Paralyzed by indecision? Terrified of making the wrong choice? Making the right business decisions can mean the difference between soaring profits or significant losses. Luckily, in this issue of Insider’s Corner, Peter gives us a few helpful tips to make decision-making easier.
For driving trends in the auto industry, read Peter’s previous post here.
Decisions, Decisions, Decisions!
No doubt you have heard about the poor gastronome who starved to death equidistant between two three-star restaurants with a platinum credit card in his pocket. He just couldn’t make up his mind which one would be best.
Decisions, decisions, decisions! Sometimes they are painfully difficult to make when the options appear to be equally delicious. But letting them freeze us into inaction is never the best solution even if we are tempted by the old adage – when in doubt, don’t.
Our current pandemic malaise and whether, how, and/or when to actively reengage with the commercial world demands a bundle of complex decisions. Planning for the likely impact of these decisions on our businesses is critical, especially when resources are in short supply. One thing we need is some process for evaluation, some primary tools to help us address the big issues.
Risk Vs. Reward
I had a colleague, the CEO of a very large publishing firm, to whom outsiders and underlings would bring elaborate presentations of whatever they were pitching. Courteous to a fault, he would apologize for changing the plan of the meeting, push the offered presentation materials to the side and ask the presenter to “tell me a story.” He had found from long experience that however compelling the supporting data, success or failure would likely depend on the “story” – the often data-unquantifiable but essential essence of the proposition.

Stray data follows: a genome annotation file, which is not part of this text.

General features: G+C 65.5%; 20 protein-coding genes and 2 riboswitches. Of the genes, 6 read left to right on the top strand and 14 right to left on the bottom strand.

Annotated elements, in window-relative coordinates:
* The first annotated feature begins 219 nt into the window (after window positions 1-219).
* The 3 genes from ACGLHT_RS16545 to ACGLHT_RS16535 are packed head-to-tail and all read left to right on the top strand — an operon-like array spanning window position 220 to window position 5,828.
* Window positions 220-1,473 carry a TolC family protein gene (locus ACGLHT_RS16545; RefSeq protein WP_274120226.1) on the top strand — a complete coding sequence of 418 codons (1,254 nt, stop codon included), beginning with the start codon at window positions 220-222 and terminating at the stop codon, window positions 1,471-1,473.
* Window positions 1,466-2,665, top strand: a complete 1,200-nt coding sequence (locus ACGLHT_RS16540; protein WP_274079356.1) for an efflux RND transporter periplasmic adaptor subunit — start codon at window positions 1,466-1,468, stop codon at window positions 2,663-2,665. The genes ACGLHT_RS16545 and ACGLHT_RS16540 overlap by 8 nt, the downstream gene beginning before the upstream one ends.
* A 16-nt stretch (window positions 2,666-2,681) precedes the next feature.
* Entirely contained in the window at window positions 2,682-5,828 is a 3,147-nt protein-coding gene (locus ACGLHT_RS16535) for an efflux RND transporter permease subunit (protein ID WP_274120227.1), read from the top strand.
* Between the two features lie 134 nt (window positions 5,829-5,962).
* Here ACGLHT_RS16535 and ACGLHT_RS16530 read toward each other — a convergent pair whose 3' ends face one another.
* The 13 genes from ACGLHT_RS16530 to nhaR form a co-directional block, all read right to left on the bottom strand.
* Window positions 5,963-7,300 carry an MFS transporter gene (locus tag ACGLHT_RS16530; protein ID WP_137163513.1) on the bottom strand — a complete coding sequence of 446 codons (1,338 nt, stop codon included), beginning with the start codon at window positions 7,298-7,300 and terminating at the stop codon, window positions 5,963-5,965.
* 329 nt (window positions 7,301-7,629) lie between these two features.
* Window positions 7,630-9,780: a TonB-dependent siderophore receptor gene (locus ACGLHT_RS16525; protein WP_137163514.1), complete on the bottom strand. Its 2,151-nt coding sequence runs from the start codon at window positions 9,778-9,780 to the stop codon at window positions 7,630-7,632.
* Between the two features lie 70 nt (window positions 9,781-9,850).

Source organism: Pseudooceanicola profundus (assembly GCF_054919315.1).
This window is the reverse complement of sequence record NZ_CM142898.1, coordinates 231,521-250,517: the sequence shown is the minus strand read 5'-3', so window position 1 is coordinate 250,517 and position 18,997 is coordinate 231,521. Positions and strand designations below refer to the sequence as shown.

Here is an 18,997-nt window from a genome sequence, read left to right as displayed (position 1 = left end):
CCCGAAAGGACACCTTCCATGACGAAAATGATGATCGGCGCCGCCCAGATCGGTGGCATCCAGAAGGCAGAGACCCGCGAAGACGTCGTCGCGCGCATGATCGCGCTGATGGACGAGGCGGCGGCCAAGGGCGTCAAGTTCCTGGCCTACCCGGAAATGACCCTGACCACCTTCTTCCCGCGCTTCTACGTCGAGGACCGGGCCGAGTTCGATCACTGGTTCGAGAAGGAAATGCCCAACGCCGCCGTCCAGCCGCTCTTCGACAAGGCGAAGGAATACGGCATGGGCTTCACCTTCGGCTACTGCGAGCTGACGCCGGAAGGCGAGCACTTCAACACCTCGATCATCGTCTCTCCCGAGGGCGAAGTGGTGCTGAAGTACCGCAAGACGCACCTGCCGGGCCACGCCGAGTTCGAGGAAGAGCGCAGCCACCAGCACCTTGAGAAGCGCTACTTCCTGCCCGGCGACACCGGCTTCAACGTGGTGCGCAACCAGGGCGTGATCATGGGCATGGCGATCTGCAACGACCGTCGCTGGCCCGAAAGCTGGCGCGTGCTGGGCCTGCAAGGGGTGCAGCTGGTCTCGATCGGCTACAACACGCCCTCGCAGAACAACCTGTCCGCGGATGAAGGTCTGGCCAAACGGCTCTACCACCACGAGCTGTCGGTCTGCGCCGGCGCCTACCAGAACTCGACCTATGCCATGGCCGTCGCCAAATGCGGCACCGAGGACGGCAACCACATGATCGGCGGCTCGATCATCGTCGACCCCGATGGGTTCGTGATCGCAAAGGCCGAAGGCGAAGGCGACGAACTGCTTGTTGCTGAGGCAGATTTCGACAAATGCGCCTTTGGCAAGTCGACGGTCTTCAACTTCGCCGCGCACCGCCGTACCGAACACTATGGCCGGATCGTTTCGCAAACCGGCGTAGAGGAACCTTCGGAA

He would always probe for two key elements – the likely reward if successful and the accompanying risk, not solely in financial terms but also in ways that would impact company culture.
Probing the risk/reward ratios of proposed actions is standard procedure for investors whose prime metric is monetary profit or loss. It is less prevalent in planning initiatives which have more layered and nuanced potential outcomes and where the risk appetite framework is less developed. It is admittedly made more difficult given the unsettled conditions which hang over the current marketplace.
That doesn’t mean we shouldn’t accept the challenge. It could provide major benefits and minimize disastrous dangers. A wise friend who liked to go off to the casino from time to time had a simple rule: never wager more than you can afford to lose. Determining the reality of what we can afford to lose is never simple. Probably the best low-cost, high-impact planning investment marketers can make today is to gather the maximum amount of data on their business areas and determine how Covid-19 has already changed them in the short term and is likely to change them further in the long term.
A Tale of Two Industries
Take E-Learning and the Health and Fitness industries for examples. Any of us with kids at home and schools closed have probably had more than enough E-Learning than they might have wished. According to the World Economic Forum, “Even before COVID-19, there was already high growth and adoption in education technology, with global edtech investments reaching US$18.66 billion in 2019 and the overall market for online education projected to reach $350 billion by 2025. Whether it is language apps, virtual tutoring, video conferencing tools, or online learning software, there has been a significant surge in usage since COVID-19.”1